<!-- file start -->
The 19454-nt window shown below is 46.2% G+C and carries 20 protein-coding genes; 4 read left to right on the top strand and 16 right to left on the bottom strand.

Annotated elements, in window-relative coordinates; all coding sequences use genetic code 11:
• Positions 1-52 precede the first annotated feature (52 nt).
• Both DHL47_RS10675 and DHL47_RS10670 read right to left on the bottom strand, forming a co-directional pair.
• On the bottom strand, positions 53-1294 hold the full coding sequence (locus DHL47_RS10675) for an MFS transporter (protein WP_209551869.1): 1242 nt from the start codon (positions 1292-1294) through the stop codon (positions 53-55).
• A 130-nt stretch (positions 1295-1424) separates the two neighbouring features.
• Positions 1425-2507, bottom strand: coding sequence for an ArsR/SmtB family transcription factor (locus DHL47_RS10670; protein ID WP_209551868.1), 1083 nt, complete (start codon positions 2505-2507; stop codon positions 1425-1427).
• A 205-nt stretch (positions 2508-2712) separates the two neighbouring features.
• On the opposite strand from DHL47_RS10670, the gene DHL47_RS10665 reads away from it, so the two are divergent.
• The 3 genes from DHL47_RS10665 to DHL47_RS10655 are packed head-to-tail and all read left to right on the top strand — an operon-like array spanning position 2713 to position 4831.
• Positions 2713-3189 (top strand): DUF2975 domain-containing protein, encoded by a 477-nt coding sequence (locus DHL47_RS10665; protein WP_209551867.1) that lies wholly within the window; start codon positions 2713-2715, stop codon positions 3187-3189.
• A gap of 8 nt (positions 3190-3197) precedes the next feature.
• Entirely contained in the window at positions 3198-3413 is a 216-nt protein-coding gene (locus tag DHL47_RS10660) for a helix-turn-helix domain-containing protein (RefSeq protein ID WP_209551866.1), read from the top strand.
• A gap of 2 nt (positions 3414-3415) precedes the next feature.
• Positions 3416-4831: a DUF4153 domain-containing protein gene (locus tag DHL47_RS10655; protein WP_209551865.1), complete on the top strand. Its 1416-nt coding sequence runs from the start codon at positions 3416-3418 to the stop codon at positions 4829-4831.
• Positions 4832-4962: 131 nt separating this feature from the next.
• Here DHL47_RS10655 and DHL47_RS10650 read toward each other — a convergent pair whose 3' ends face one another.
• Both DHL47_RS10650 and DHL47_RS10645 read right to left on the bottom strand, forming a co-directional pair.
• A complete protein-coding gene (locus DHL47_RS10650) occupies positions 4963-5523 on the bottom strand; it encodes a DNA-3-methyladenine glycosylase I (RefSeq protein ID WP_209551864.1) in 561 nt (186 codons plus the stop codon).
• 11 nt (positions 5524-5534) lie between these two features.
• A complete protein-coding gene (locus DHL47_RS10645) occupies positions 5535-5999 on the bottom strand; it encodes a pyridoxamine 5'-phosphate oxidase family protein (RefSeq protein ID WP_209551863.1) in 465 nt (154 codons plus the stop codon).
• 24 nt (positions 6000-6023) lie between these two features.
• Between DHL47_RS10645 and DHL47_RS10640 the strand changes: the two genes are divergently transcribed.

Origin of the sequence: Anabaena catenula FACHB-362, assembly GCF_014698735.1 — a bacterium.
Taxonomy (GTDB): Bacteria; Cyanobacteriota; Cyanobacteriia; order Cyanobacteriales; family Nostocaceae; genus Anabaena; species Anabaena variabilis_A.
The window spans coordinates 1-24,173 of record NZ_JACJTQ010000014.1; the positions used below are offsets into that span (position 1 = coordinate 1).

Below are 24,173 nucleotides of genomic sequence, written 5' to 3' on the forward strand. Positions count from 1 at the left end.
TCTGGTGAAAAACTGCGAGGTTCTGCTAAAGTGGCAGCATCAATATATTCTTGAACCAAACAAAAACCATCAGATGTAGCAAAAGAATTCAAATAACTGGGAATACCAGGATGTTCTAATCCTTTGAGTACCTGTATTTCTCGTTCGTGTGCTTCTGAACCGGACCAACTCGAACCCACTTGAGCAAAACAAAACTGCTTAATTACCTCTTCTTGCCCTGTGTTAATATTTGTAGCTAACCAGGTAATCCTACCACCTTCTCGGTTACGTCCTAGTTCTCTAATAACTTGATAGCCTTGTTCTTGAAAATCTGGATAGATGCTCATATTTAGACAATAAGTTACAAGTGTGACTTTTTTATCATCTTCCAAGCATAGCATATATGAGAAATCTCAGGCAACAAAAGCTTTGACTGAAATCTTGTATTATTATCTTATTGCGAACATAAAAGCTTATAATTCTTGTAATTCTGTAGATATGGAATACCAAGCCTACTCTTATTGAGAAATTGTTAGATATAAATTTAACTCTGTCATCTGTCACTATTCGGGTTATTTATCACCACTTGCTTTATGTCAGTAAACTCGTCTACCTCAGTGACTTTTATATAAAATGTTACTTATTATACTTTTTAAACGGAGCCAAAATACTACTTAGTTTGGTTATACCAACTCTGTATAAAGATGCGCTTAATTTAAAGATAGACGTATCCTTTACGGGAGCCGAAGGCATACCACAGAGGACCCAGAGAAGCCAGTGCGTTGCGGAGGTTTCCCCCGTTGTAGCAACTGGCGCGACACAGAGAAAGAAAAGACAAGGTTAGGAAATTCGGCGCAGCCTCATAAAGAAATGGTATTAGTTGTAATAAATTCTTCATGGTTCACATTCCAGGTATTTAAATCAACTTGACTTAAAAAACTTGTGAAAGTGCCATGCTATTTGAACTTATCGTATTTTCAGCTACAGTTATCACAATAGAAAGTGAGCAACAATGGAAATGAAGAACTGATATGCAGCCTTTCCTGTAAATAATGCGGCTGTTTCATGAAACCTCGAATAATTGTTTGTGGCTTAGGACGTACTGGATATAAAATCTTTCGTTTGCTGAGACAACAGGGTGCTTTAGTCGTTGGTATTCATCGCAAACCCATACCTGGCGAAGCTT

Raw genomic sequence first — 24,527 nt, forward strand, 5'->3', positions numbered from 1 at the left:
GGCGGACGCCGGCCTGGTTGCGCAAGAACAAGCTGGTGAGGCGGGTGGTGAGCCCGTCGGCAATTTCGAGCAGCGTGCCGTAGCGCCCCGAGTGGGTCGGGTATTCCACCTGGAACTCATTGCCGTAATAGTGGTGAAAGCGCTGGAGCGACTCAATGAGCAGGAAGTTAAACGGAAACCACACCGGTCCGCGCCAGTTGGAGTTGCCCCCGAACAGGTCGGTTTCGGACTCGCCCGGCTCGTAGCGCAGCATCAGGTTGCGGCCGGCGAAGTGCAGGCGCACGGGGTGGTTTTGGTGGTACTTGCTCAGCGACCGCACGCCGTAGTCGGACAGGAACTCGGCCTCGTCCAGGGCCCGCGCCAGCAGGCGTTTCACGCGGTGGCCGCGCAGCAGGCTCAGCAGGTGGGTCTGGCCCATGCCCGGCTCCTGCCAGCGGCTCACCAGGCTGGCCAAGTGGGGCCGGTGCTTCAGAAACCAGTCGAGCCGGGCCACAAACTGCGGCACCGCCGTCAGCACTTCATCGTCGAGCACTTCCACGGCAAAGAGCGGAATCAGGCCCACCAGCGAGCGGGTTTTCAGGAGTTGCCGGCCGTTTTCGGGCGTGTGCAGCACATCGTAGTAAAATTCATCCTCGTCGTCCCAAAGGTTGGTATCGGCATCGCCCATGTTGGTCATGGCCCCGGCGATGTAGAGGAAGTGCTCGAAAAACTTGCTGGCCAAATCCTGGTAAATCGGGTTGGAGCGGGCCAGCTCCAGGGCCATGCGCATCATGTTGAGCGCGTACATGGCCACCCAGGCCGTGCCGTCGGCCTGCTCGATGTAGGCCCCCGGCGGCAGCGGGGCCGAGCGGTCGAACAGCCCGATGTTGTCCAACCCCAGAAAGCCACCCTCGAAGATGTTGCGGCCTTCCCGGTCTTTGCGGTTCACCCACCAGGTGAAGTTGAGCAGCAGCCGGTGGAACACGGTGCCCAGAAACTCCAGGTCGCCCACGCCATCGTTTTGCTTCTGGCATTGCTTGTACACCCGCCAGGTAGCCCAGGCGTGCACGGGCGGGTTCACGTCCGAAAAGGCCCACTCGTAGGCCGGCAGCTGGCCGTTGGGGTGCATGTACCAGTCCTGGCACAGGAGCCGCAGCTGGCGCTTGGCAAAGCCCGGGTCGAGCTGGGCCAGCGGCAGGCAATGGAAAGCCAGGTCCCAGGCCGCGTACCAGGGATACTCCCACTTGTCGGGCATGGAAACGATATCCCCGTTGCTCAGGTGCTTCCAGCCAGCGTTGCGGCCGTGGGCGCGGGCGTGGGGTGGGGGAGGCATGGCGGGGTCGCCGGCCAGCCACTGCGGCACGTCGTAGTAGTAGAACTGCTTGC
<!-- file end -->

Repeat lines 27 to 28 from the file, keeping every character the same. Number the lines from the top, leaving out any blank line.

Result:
Below are 24,173 nucleotides of genomic sequence, written 5' to 3' on the forward strand. Positions count from 1 at the left end.
TCTGGTGAAAAACTGCGAGGTTCTGCTAAAGTGGCAGCATCAATATATTCTTGAACCAAACAAAAACCATCAGATGTAGCAAAAGAATTCAAATAACTGGGAATACCAGGATGTTCTAATCCTTTGAGTACCTGTATTTCTCGTTCGTGTGCTTCTGAACCGGACCAACTCGAACCCACTTGAGCAAAACAAAACTGCTTAATTACCTCTTCTTGCCCTGTGTTAATATTTGTAGCTAACCAGGTAATCCTACCACCTTCTCGGTTACGTCCTAGTTCTCTAATAACTTGATAGCCTTGTTCTTGAAAATCTGGATAGATGCTCATATTTAGACAATAAGTTACAAGTGTGACTTTTTTATCATCTTCCAAGCATAGCATATATGAGAAATCTCAGGCAACAAAAGCTTTGACTGAAATCTTGTATTATTATCTTATTGCGAACATAAAAGCTTATAATTCTTGTAATTCTGTAGATATGGAATACCAAGCCTACTCTTATTGAGAAATTGTTAGATATAAATTTAACTCTGTCATCTGTCACTATTCGGGTTATTTATCACCACTTGCTTTATGTCAGTAAACTCGTCTACCTCAGTGACTTTTATATAAAATGTTACTTATTATACTTTTTAAACGGAGCCAAAATACTACTTAGTTTGGTTATACCAACTCTGTATAAAGATGCGCTTAATTTAAAGATAGACGTATCCTTTACGGGAGCCGAAGGCATACCACAGAGGACCCAGAGAAGCCAGTGCGTTGCGGAGGTTTCCCCCGTTGTAGCAACTGGCGCGACACAGAGAAAGAAAAGACAAGGTTAGGAAATTCGGCGCAGCCTCATAAAGAAATGGTATTAGTTGTAATAAATTCTTCATGGTTCACATTCCAGGTATTTAAATCAACTTGACTTAAAAAACTTGTGAAAGTGCCATGCTATTTGAACTTATCGTATTTTCAGCTACAGTTATCACAATAGAAAGTGAGCAACAATGGAAATGAAGAACTGATATGCAGCCTTTCCTGTAAATAATGCGGCTGTTTCATGAAACCTCGAATAATTGTTTGTGGCTTAGGACGTACTGGATATAAAATCTTTCGTTTGCTGAGACAACAGGGTGCTTTAGTCGTTGGTATTCATCGCAAACCCATACCTGGCGAAGCTT